EL SEGUNDO, CA — Heading into tonight’s Game 4 of their first round playoff series against the St. Louis Blues (7:00 PM PDT, Staples Center; televised regionally on CNBC in the United States, CBC and RDS in Canada, and on Fox Sports West in Southern California), the Los Angeles Kings find themselves back in the series, having won Game 3 on May 4, 1-0, at Staples Center, cutting the Blues’ lead in the series by half.
That said, the Kings know that they are still not playing as well as they can, or as they need to, if they expect to advance to the Western Conference Semifinals.
What stares you in the face most is the fact that the Kings have scored just one goal in each game of this series.
A big factor in the Kings’ offensive woes is that Blues goaltender Brian Elliott is not the sieve he was in the second round of the playoffs last season against the Kings. Indeed, he has been outstanding, earning a 0.93 goals-against average (GAA) in the three games, along with a .962 save percentage, both stellar numbers.
“He’s a good goalie,” said Kings defenseman Drew Doughty. “He makes the first save pretty much every time. Goalies are huge in any series, and Elliott played great in the first two games. That’s why they won two, and [Kings goaltender Jonathan] Quick was great [in Game 3]. That’s why we won.”
In comparison, Quick has a 1.25 GAA, and a .959 save percentage, also stellar numbers.
“[Elliott is] playing extremely solid,” said Kings right wing Justin Williams. “There’s not many holes right now, but we need to find’em. They’re there on every goalie. We need to make our second and third opportunities count.”
Doughty identified a perceived weakness in Elliott’s game.
“One area where he struggles is that he [gives up] some rebounds,” Doughty noted. “I think we haven’t been doing a good enough job of pouncing on those rebounds, and putting in the second effort.”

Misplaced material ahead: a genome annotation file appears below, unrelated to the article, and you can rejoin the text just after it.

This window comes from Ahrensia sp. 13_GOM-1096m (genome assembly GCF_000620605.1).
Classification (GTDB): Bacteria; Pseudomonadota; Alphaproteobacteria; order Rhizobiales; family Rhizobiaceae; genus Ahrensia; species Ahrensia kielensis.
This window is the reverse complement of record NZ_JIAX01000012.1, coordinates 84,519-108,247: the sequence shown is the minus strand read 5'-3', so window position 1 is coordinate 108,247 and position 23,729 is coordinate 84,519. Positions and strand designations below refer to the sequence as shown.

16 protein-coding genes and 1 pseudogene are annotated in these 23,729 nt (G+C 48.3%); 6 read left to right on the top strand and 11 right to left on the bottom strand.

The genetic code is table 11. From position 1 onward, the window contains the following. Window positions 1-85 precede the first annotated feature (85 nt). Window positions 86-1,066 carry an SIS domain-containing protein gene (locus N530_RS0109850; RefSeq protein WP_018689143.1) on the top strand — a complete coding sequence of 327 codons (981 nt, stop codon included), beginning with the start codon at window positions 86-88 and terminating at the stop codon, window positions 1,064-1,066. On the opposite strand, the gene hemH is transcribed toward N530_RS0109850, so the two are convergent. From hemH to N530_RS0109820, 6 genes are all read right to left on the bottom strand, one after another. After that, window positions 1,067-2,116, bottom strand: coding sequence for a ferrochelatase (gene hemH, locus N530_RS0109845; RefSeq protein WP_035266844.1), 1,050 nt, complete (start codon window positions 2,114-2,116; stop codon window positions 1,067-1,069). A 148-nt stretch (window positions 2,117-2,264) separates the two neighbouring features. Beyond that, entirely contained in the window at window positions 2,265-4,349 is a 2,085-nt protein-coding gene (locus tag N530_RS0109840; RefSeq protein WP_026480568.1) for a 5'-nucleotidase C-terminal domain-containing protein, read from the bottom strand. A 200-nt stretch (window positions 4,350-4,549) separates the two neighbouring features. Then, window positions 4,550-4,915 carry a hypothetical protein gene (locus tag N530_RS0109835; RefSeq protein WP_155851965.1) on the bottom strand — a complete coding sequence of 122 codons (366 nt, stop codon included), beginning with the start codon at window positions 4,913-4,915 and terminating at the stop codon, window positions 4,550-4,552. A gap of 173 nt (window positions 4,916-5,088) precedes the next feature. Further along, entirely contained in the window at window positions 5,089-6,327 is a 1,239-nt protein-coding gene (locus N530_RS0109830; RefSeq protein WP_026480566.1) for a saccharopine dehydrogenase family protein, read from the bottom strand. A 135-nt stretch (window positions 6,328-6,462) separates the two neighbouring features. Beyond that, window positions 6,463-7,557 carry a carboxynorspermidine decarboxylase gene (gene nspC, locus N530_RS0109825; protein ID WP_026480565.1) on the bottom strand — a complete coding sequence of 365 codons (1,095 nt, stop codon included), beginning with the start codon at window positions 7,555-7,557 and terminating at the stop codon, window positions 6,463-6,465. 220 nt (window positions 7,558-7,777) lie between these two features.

As Doughty and Williams indicated, getting pucks and bodies to the Blues net, and generating second and third opportunities, has not been a strong point for the Kings in this series.
“We need to penetrate within their box, we need to beat guys to the net,” Williams emphasized. “We need to throw more pucks to the net.”
“Sometimes I feel that, when you’re playing hockey, sometimes the puck that you shoot, you don’t think it’s going in, and it ends up going in,” Williams added. “It’s just getting it there. We need to do a lot more of that.”
Center Jarret Stoll went a bit deeper.
“We just need to penetrate more,” he stressed. “You can’t be on the outside. You’re not going to score many goals from the outside in this league, especially in the playoffs.”
“Just penetrate, get to the middle, get to the inside, and get more shots,” added Stoll. “If you’re cycling, you’ve got possession, you’ve got zone time. That’s one thing, but getting to the net, getting shots to the net, making them turn, and find loose pucks, that’s a tough play. You don’t know where [the offensive players] are going, you don’t know where the rebound is. You’re on your heels.”
As much as they want to go harder to the front of the net and get more pucks there, the defense in this series has been nearly smothering, especially by the Blues. In any case, by and large, this series has been dominated by tight checking in all three games.
“It’s a tough series, a hard-fought, low scoring, tight series,” said defenseman Robyn Regehr. “It’s typical playoff hockey. Every inch of ice is a battle out there.”
“Both teams are struggling a little bit, offensively,” added Regehr. “That said, there’s a reason for it. Goaltenders are playing well, making big saves.”
Head coach Darryl Sutter shared a simpler view.
“Everybody’s trying to score a goal, but it’s not that easy when you have two [of the] best defensive teams in the conference,” he said.
Face-Offs Are Another Issue
Although the Kings have gotten a little better at it as the series has gone along, face-offs have also been a big problem.
In Game 1, the Kings were blown out of the face-off circle by the Blues, who won the face-off battle by a whopping 64 percent to 36 percent margin.
In electoral politics, that’s a landslide.
In that game, center Anze Kopitar won just 36.4 percent of his face-offs, and Stoll, the Kings’ top face-off man, ended the game with a 35.7 percent success rate.
Meanwhile, centers Andy McDonald and David Backes dominated in the face-off circle. McDonald won eight out of nine face-offs in the game (88.9 percent), while Backes won 14 out of 20 draws (70.0 percent).